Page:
Sailing school prosperingPublished 1:41am Saturday, September 14, 2013
That change means nothing except good news for the school and the city, according to Dot Moate, a spokeswoman for the Little Washington Sailing School. Moate discussed the school during the City Council’s meeting Monday.
“2013 was great, but 2014 will be even better,” Moate said.
The school taught more than 100 students this past summer in a series of sailing classes for beginning sailors and more-advanced sailors, Moate said. The school wants to teach at least 120 students during the 2014 summer sessions.
As city leaders mull the future of Washington’s waterfront, school officials are closely observing the issue. The city is looking at changing how the city docks are managed.
“We hope that what they do to the waterfront does not interfere with the sailing school,” Moate said.
The school is receiving support from the community, Moate told the council and mayor. Pacific Seacraft, based in Washington, helped the school refurbish it fleet of 14-foot-long Vanguard sailboats, Moate noted. The Beaufort County Police Activities League provided scholarships so 13 children could attend this summer’s sailing classes. The school uses scholarships to pay the way for students —who otherwise probably could not afford the classes — to attend classes.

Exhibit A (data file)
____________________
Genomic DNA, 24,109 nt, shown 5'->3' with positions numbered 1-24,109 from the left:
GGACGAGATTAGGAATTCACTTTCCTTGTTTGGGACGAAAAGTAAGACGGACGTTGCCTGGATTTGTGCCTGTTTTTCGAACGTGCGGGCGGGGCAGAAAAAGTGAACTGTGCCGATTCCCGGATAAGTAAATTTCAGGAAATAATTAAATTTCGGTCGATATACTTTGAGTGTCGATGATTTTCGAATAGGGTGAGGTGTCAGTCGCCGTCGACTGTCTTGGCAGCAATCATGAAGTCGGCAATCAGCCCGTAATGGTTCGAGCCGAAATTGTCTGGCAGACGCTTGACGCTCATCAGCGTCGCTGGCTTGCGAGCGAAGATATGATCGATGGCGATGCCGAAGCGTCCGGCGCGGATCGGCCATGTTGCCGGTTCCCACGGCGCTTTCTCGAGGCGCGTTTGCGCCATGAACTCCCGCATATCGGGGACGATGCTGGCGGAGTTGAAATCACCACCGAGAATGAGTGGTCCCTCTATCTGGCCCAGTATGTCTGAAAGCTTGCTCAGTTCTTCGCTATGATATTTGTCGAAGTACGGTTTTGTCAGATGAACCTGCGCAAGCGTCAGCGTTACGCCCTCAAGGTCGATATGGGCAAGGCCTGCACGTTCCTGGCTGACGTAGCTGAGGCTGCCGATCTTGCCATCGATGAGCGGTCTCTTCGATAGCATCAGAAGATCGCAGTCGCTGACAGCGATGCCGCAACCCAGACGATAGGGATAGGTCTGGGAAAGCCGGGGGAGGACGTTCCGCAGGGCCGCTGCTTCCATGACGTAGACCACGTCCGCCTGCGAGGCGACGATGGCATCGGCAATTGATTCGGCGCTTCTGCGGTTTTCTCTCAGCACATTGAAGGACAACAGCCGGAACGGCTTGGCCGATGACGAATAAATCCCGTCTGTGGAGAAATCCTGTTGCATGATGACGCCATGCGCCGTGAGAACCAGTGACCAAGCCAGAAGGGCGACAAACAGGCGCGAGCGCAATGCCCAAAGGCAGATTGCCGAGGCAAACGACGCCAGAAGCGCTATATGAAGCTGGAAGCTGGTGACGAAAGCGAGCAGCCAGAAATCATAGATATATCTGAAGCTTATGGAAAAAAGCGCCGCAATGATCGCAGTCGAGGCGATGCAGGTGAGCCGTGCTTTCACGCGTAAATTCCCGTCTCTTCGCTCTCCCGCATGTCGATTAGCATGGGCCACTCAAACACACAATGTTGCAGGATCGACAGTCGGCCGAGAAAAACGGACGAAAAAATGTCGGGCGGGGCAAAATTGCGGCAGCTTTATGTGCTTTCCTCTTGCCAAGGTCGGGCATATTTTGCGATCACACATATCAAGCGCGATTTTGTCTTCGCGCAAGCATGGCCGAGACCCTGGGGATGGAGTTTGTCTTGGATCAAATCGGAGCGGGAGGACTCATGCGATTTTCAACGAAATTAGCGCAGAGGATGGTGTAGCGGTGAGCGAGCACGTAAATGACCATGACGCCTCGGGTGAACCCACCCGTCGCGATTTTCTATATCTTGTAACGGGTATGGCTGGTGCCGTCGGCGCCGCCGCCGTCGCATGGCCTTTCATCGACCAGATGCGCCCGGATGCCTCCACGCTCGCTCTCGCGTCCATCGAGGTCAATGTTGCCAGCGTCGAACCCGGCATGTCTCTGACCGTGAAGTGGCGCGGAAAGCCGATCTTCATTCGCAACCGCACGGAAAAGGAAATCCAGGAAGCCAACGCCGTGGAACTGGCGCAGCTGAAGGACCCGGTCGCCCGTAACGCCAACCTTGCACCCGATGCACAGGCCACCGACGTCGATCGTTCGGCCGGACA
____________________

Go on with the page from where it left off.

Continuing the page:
“That’s something we hope to continue next year,” Moate said. “We’re encouraging more scholarships and more involvement with PAL.”
Moate also introduced Ann Kumins, the school’s new director.
Kumins, originally from Burlington, grew up sailing on lakes. Two years ago, Kumins moved from Annapolis, Md., to Washington. While in Annapolis, Kumins was active in that area’s sailing community, Moate said.
“Washington has the same draw as Annapolis with the waterfront,” Kumins said.
The school plans to increase the number of beginners’ classes and reduce the number of advanced classes in 2014.